“Maybe that’s part of the reason we aren’t seeing a lot of people throw their hats in the ring yet,” she said. “Newfoundland and Labrador has significant demographics problems. We have an aging, declining population. We have an insurmountable debt. And our economy hasn’t really recovered since the price of oil collapsed.”

In short, the province’s books are a mess, and that could be why no member of the Liberal caucus has publicly expressed an interest in the leadership. So far, the only potential candidates who appear interested are Andrew Furey, an orthopedic surgeon who has never held elected office, and businessman Paul Antle. ...

The Premier says his successor faces an overwhelming challenge to get the province’s $14-billion debt under control, something he wasn’t able to do. Newfoundland spends more than 13 per cent of its provincial budget just on loan interest, far more than any other province, and there’s a very real concern that banks will stop lending it money....

Newfoundland’s political leaders argue that the province’s growing debt crisis will soon become Canada’s problem, too. Mr. Ball is calling for a new deal with Ottawa, arguing that equalization payments from the federal government need to be increased to better reflect the cost of delivering services such as health care in his province. ...

His rival, official Opposition Leader Ches Crosbie, says federal equalization payments alone aren’t enough to dig Newfoundland out of the financial hole. It also needs a bigger share of offshore oil revenues, or else Ottawa risks having a province default on its debts, he said. ...

Demographic pressures and collapsing oil prices have hammered the economy of a province that was celebrating an energy boom just a few years ago. While the rest of Atlantic Canada is growing, Newfoundland’s population continues to decline by about 4,000 or 5,000 people a year. As it shrinks, losing younger, working-age people to other provinces, it’s getting tens of millions less in transfer funds from the federal government each year.

The minority Liberal government’s attempts to reduce spending as revenues shrink have been met with angry protests in St. John’s and around the province. With a provincial deficit that reached nearly $2-billion in 2016, Mr. Ball’s first budget as premier hiked taxes, trimmed public-sector jobs and cut libraries, prompting calls for his resignation that never went away.

One economist says the next premier will need to push further on unpopular downsizing – including cutting the public service to a sustainable level, and reducing services to Newfoundland’s network of sparsely populated remote communities spread out across the province.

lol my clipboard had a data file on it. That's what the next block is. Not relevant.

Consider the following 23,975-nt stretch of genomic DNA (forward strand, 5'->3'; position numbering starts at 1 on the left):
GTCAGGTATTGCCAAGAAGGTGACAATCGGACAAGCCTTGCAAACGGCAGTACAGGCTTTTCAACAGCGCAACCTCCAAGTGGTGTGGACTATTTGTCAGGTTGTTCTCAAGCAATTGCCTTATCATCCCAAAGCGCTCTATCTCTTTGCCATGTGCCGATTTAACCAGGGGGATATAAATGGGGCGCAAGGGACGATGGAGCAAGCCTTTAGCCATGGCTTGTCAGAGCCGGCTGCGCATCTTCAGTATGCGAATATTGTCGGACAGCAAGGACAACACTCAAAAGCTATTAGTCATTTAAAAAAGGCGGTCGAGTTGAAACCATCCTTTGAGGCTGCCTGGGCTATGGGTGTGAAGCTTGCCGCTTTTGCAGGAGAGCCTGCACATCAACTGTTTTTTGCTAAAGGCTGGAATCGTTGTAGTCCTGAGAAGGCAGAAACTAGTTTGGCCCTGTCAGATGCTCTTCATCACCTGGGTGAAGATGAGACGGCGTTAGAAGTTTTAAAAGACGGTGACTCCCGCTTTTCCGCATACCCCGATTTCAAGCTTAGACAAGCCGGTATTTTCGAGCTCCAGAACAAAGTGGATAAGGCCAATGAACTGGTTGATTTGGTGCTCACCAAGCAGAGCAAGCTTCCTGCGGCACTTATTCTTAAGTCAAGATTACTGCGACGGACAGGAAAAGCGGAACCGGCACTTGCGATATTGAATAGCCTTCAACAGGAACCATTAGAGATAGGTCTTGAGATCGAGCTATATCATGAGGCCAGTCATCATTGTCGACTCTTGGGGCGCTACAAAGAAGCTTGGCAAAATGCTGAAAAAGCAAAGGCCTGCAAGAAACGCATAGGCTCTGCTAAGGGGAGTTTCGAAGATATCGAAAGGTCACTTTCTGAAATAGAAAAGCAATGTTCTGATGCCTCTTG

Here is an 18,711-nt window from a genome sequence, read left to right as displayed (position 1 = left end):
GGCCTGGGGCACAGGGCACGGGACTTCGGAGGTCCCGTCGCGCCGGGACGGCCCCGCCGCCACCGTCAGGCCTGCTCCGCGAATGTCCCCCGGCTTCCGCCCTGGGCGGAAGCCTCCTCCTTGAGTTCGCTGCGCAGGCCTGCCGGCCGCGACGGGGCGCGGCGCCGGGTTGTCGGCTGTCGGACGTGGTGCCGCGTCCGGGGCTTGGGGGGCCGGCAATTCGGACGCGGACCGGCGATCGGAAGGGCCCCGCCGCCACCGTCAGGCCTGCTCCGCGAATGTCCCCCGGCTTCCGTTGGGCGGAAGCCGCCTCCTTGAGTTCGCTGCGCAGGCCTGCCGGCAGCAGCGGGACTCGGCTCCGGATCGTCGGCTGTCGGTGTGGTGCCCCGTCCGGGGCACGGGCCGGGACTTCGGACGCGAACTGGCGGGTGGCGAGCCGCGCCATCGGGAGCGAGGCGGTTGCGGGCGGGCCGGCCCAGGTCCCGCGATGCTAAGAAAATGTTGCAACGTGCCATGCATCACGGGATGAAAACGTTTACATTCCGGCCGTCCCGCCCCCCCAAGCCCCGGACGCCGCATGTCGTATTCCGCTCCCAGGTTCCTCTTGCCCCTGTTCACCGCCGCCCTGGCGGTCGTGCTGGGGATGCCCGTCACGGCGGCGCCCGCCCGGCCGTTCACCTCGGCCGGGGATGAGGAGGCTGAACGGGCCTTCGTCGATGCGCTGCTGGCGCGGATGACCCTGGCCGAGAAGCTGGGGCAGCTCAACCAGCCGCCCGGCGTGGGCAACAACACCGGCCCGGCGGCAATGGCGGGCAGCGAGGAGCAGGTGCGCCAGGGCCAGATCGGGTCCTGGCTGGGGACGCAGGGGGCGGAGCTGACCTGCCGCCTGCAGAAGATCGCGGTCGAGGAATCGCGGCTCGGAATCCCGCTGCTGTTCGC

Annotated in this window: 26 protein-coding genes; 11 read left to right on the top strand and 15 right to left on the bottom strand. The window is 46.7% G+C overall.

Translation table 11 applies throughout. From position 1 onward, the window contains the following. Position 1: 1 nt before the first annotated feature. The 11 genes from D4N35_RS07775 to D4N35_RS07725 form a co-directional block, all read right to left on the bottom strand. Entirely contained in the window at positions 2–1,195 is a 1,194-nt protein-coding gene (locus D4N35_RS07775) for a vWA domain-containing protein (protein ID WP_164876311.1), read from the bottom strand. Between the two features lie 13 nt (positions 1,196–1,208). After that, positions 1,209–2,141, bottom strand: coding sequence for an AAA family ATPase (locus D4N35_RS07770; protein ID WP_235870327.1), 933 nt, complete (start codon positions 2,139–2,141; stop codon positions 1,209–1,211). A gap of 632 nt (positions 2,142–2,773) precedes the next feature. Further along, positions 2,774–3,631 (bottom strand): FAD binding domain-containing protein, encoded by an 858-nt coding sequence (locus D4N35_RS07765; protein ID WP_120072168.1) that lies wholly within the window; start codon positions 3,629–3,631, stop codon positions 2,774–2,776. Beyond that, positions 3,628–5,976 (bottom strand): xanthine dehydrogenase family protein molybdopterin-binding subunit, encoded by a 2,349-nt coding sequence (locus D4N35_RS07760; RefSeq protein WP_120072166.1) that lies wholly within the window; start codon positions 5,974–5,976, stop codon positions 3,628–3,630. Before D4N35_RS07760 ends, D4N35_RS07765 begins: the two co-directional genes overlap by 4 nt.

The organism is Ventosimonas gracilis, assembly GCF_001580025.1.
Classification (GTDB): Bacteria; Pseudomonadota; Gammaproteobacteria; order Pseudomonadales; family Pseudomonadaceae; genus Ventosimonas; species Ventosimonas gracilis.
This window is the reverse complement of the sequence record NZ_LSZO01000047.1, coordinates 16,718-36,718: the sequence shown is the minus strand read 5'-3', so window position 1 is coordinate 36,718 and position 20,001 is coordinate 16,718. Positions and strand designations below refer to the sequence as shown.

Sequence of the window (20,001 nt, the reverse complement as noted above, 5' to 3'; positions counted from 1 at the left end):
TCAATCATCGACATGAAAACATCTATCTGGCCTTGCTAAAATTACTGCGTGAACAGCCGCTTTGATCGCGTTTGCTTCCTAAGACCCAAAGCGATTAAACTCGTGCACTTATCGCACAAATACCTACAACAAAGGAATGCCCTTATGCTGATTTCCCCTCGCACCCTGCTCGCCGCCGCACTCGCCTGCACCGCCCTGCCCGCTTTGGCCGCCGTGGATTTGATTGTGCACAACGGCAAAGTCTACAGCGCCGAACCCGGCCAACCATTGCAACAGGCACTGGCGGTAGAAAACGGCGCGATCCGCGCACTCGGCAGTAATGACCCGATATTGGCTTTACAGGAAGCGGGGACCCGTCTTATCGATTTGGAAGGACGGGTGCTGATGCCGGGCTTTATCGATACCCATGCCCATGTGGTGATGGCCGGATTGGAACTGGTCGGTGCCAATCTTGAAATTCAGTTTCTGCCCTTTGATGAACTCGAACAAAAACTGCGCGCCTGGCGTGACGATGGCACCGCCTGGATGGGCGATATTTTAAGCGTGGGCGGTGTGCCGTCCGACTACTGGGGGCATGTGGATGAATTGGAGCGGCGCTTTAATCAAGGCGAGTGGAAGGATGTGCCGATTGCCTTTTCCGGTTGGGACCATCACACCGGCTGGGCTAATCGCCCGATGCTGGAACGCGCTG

“It has to start with somebody who doesn’t care about getting re-elected,” said Scott Lynch, an associate professor of economics at Memorial University of Newfoundland. “It’s going to be a nasty situation. These cuts will be extremely painful … the problem has been when things get good, they spend, and when things get bad, they still spend."

The Premier’s waning popularity was not helped by a series of patronage scandals and the ongoing saga of Muskrat Falls, the hydroelectric megaproject that’s billions of dollars overbudget and threatening to trigger a spike in electricity rates. Mr. Ball says a new rate-mitigation plan, which is still being negotiated with Ottawa, will keep those hydro bills down, and is one of his proudest achievements. ...

Mr. Crosbie, who hopes to replace Mr. Ball with a Progressive Conservative government, warns that unpopular decisions will be necessary to place the province on more stable footing. His late father, John Crosbie, was Canada’s fisheries minister in the Progressive Conservative government of Brian Mulroney when the northern cod fishery was closed in 1992.

That decision seriously damaged Newfoundland and Labrador’s economy, starting a pronounced migration out of the province that continues to this day. Its population is about 15 per cent less than it was when the cod moratorium began, while the rest of Canada has grown by about a third.


Is there any further news on this coalition development?

I agree that this would be a bad idea. For one, remember Crosbie's speech on election night? No congratulations, no promises to work together to hold the Liberal government account, just anger and sour grapes for losing. That's not an attitude of someone you want to go into coalition government with. Furthermore, this thing would be very unstable, and probably collapse within one year, given the different factions involved. Then we're off to the polls, and what will the people want? Stable government, and that election would likely result in a majority. The NDP would be safe in their St. John's seats, but would be nowhere near able to make an argument about being ready to govern, regardless of how prepared they were for an actual election.

Rather than coalition, I think that it would be better to prepare for an election and pull the plug. If the Liberals are having a leadership crisis and the PCs cannot form a stable coalition, let's vote so we can start fresh.